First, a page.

Bridgerton’s Adjoa Andoh: ‘We need to be better at celebrating the women who got us to where we are’
“Brixton Market is full of traders who may not have originally come from the UK, or they’d be local working-class people, who have always had to look beyond the standard ways of operating to survive,” says the 60-year-old actress, best known for her role as Lady Danbury in the hit Shondaland and Netflix series Bridgerton. “They find a way, just like water. And I think Lady Danbury is like [that] too. She finds a way.
“From watching [Bridgerton prequel show] Queen Charlotte, we now know that she was brought from the higher echelons of a West African traditional society to the higher echelons of society in this country,” Andoh continues. “She had to be strategic, learn from past experiences, and then make the decision to share the wisdom with those coming up after her. Those were the things I wanted to highlight in her.”
It’s far from the first time Bristol-born Andoh – whose TV credits also include Doctor Who and The Witcher, alongside a successful stage career – has taken strides to highlight the roles of women. When she and her good friend, playwright Lynette Linton, directed the first-ever company of women of colour in a Shakespeare play – Richard II, which showed at The Globe Theatre a few years ago – she made a conscious decision about the portraits displayed around the set. Instead of kings and queens, black and white portraits of the casts’ mothers, aunties, grandmas and other women who’d been carers in their lives, were selected. “Women are amazing. But that doesn’t mean I’m saying men aren’t fantastic,” Andoh says today. “I just think we need to be better at celebrating all of the women in our lives, who have got us to where we are.”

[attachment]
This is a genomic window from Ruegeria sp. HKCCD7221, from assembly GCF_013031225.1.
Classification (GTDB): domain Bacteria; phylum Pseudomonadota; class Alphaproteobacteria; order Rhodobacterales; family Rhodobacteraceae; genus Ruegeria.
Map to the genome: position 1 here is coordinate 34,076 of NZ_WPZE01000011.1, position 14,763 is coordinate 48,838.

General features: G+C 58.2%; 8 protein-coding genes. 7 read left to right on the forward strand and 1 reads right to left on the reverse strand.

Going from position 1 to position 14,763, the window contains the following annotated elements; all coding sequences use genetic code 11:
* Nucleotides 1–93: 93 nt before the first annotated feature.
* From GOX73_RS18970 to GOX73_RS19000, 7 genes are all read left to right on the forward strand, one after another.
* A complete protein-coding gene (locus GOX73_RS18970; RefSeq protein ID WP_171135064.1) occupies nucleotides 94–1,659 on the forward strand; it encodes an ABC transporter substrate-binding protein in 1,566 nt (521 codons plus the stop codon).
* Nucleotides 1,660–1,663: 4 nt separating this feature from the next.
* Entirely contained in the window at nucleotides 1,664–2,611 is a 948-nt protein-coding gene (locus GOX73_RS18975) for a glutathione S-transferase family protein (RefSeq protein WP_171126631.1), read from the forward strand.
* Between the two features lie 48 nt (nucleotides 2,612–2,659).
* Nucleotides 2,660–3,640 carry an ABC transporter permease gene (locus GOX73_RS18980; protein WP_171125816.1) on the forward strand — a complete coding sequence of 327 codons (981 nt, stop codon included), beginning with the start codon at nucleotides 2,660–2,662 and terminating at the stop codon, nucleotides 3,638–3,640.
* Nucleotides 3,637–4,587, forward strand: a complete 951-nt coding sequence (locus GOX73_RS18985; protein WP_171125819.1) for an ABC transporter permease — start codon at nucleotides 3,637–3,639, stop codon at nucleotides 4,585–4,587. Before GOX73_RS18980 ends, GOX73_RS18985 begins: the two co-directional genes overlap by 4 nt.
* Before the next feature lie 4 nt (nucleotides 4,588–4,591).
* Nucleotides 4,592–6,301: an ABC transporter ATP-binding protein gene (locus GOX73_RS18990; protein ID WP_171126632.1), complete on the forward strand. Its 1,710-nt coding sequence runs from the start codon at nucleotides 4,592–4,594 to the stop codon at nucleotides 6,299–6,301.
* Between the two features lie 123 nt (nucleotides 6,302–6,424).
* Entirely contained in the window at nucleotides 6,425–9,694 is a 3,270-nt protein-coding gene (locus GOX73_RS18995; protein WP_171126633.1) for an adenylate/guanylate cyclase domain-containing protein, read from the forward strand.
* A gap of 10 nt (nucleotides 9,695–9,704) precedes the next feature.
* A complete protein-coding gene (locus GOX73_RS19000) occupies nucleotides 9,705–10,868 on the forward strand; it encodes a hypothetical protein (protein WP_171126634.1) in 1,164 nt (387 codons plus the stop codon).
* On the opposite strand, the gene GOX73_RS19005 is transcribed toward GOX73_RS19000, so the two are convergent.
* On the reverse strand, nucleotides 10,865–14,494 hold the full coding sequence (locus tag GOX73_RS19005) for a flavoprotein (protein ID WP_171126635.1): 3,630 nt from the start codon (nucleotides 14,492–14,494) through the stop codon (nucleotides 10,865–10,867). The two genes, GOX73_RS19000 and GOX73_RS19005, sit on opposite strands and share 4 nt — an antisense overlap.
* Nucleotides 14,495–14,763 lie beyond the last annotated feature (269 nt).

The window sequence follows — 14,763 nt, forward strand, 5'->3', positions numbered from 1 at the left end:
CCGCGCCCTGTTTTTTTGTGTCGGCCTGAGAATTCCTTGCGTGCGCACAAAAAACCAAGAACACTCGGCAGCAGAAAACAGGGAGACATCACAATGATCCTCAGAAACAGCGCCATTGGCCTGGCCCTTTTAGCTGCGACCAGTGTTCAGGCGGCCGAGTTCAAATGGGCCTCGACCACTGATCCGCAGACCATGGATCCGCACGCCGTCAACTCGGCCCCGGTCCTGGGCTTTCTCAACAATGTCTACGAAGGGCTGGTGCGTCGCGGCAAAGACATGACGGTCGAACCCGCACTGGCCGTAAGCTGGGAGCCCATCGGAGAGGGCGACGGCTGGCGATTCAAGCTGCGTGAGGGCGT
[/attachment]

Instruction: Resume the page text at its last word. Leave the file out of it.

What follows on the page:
When we speak, she is just about to go onto a busy set to record a new ITV special called Breaking Through, which coincides with October’s Black History Month, created by ITV senior creative producer Joel Duncan. With Zeze Millz as the host, it sees Andoh join her Bridgerton co-star Leeds-based Ruby Barker — who reportedly won’t be returning for season three — and Coronation Street’s Channique Sterling-Brown, in a deep dive about the highs and lows of the industry and their real and honest experiences of being black women on screen.
“The generosity of some black women became fundamental for me in my career, after throwing away my law degree. I discovered literature I didn’t know existed, and had [friends that became] sisters, who told me about auditions that would put me in direct contact with them, at a time when there were scarce parts for black women,” Andoh reflects. “You don’t pull up the ladder behind you. You open the door wider, network, encourage and bring people along. We need to share our histories, so we know what’s gone before us and can then build on it. Instead of starting something from scratch.”
Watch Breaking Through on ITVX.